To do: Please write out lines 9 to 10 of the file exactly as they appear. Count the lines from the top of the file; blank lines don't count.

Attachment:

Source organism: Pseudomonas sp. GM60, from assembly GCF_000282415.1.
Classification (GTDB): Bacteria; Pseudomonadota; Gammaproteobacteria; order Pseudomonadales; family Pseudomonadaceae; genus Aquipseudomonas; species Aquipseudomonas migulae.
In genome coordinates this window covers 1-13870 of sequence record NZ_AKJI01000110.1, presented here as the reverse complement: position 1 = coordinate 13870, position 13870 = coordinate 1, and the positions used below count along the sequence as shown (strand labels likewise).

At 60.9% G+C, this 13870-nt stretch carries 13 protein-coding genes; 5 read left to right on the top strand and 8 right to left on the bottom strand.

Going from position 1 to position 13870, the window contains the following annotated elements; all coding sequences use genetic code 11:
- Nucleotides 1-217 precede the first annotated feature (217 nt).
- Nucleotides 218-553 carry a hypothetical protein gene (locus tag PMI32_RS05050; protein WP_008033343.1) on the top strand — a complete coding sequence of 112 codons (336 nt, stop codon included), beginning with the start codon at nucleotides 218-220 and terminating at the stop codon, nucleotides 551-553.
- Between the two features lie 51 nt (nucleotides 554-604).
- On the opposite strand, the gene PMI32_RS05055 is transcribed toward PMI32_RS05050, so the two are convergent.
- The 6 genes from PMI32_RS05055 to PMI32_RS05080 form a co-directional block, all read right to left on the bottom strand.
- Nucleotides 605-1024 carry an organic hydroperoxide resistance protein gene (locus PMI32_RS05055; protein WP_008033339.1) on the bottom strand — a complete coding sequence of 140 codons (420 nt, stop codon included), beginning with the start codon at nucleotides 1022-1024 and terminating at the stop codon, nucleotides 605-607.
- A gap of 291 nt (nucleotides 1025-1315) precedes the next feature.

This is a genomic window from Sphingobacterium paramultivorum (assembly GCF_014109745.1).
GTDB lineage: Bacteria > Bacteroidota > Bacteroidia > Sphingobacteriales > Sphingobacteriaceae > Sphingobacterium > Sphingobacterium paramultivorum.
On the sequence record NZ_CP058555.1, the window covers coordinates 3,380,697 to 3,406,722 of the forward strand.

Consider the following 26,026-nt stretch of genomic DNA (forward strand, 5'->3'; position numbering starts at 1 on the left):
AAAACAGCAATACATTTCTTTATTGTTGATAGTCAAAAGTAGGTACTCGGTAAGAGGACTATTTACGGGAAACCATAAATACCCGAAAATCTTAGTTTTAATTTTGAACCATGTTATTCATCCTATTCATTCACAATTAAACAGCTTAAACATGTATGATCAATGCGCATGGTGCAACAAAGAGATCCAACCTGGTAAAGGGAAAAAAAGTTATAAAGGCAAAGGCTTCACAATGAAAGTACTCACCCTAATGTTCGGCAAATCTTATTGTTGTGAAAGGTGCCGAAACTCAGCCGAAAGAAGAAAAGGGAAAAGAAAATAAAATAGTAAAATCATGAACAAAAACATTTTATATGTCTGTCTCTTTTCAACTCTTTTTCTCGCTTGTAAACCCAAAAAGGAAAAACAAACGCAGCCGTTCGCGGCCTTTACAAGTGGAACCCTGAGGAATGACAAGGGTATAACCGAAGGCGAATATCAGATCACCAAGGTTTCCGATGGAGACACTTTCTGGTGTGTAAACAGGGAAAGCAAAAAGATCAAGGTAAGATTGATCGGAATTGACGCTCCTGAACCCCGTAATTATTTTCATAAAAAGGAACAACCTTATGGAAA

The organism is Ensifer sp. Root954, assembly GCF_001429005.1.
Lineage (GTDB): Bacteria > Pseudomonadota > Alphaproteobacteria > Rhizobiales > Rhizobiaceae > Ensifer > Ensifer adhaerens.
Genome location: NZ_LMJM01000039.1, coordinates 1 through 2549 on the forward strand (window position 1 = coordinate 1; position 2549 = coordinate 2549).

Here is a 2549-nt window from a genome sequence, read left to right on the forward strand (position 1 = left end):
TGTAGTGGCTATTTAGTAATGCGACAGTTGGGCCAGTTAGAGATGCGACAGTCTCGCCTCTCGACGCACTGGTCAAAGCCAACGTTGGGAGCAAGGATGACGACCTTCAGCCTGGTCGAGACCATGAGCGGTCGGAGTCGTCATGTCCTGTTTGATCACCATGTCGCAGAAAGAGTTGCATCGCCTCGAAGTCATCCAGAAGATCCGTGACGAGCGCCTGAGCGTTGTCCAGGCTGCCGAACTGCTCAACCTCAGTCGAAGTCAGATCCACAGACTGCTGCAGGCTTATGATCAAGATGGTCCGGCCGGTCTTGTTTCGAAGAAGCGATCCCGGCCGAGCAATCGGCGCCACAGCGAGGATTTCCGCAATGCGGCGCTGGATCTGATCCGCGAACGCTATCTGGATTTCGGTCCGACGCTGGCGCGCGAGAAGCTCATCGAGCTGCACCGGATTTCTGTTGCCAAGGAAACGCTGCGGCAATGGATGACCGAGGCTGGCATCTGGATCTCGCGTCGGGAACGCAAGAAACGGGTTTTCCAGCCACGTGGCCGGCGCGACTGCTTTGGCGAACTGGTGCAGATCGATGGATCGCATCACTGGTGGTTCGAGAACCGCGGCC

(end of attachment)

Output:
- On the opposite strand, the gene PMI32_RS05055 is transcribed toward PMI32_RS05050, so the two are convergent.
- The 6 genes from PMI32_RS05055 to PMI32_RS05080 form a co-directional block, all read right to left on the bottom strand.